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Unforgettable Paperback – January 5, 2016
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"Stone's debut is a neat little high-tech thriller..." - Publishers Weekly
"'Unforgettable' is set in the near future, and it's a dizzying and unrelenting adventure..." - Deseret News
"[A] wonderful adventure built around a clever, original idea." - Orson Scott Card, Rhino Times
"In addition to telling a great adventure tale, Stone explores what it means to belong to a community, the nature of free will and the importance of autonomy." - The Daily News (Galveston, Texas)
About the Author
A Nebula Award winner and Hugo Award nominee, Eric James Stone has had over fifty stories published in venues such as Year's Best SF 15, Analog, Nature, and Orson Scott Card's Intergalactic Medicine Show. He lives in Utah with his wife Darci, a high school physics teacher.
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Top customer reviews
Nat, the hero of "Unforgettable" doesn't have that problem - ever. However, he has many others! Blessed/cursed with a peculiar condition, he has lived his entire life "forgotten", in a literal sense. Anyone he interacts with, forgets him within sixty seconds of being out of contact with him; "out of sight"
becomes "out of mind". The talent and burden extends even to electronics; his transactions vanish, his images fade - he is invisible to memory.
It's a very interesting conceit. It could have driven an angst-filled narrative, wallowing in misery, or it could have been wasted (as so many clever ideas are) as a device in a poorly-told story with two-dimensional characters, a book as forgettable in real life as the fictional protagonist within its pages. Happily, though, that's not what Stone gives us. Instead, we get well-drawn characters we come to care about, tackling the typical problems of a superspy-style action-adventure, in thoroughly clever and entertaining ways.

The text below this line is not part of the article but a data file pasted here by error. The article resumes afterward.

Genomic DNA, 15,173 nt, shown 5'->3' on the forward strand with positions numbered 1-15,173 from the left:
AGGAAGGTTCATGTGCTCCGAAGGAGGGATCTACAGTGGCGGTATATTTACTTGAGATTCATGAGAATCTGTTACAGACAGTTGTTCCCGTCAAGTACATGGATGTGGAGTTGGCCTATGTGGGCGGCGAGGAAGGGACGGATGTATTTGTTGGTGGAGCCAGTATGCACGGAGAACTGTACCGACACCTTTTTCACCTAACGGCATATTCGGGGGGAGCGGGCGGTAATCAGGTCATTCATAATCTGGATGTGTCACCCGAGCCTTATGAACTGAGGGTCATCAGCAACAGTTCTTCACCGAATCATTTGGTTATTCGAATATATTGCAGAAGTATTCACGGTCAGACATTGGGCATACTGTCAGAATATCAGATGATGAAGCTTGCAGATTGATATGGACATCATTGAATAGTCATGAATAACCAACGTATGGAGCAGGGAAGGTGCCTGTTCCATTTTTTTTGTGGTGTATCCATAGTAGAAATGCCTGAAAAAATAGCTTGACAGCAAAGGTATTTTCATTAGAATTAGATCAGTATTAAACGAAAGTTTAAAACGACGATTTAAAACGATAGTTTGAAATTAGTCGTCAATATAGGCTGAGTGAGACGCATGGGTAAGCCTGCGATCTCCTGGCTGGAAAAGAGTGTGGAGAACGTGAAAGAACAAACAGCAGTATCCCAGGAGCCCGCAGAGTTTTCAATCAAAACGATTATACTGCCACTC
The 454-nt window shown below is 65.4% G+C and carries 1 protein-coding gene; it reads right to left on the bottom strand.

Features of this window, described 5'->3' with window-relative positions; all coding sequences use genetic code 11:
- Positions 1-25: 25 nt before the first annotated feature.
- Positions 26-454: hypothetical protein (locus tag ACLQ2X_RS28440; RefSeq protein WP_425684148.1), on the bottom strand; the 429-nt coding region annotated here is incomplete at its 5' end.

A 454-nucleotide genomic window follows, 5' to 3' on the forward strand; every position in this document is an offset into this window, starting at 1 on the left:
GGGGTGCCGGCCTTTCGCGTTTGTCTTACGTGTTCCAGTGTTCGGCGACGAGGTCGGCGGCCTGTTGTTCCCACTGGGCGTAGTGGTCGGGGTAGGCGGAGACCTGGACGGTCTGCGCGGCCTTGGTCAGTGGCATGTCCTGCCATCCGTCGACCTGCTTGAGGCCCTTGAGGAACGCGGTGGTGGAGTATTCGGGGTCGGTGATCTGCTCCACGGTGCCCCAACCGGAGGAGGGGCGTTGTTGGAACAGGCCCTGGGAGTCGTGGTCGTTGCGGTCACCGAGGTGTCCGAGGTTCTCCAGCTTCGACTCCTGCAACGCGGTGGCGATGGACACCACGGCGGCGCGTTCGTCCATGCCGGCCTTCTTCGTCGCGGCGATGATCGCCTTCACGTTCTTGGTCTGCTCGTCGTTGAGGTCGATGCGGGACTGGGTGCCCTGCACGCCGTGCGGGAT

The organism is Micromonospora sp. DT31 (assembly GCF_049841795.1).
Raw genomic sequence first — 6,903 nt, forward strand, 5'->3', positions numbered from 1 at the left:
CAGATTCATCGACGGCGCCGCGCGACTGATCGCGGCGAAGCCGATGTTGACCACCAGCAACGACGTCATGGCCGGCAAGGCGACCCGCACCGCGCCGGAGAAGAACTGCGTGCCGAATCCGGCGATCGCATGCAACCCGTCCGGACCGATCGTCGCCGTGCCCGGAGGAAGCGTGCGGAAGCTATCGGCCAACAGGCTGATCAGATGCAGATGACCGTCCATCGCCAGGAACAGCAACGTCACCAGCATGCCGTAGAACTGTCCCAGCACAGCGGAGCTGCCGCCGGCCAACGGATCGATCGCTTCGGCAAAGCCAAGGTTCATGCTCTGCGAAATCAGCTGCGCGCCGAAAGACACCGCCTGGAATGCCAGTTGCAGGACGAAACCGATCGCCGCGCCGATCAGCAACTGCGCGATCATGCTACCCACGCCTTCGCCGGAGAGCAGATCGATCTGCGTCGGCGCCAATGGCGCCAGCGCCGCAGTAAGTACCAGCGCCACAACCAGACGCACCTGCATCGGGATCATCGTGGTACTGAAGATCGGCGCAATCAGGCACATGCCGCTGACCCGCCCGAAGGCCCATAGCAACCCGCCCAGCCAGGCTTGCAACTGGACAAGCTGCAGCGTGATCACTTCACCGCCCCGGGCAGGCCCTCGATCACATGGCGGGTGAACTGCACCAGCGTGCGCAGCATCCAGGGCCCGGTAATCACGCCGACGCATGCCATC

Nat's hand-to-hand instructor observed that he had "no killer instinct". That's an understatement. Fleeing from goons, he uses a water spill to make the floor slippery - and calls out, in time for them to react, "Watch out! Don't fall!" He doesn't want to hurt anyone, he explains. It isn't fanatical pacifism, though; Nat's just a genuinely nice guy. (Is there some subtle commentary there, about how the world's non-jerks might be the least-remembered? Could be, perhaps.) He's come to terms with his maddening talent and is able to distract himself from his inability to have a normal life, through his work, until he encounters the beautiful enemy agent who...remembers him...
This was really a wonderful light read. It's not a grim-and-gritty take on a dark underworld of espionage and mayhem - Nat's CIA is a bit more like UNCLE than the real-world agency is, and nobody in his world, despite traumatic experiences, seems to be a burnout or PTSD case; it's not that kind of book. But if you care to ponder quantum physics and its paradoxes, they're here for you; if you want to ponder philosophical issues, they're in there too. I wanted a fun, action-adventure light science fiction read, which didn't bog down in speculation or technical details, inject heavy-handed Leftist social commentary, or trend towards porn.
Sometimes you gotta have a literary dessert. And for a dessert, this one was not just tasty, but downright nutricious.
Nat is a bit of a 'boy scout' as mentioned in other comments, but honestly it doesn't detract from the tale. I found the epilogue to be a bit simplistic and really wish it would have been fleshed out in the next story rather than rushed through to 'tidy up' like it did, but at least there is something to look forward to on the next book.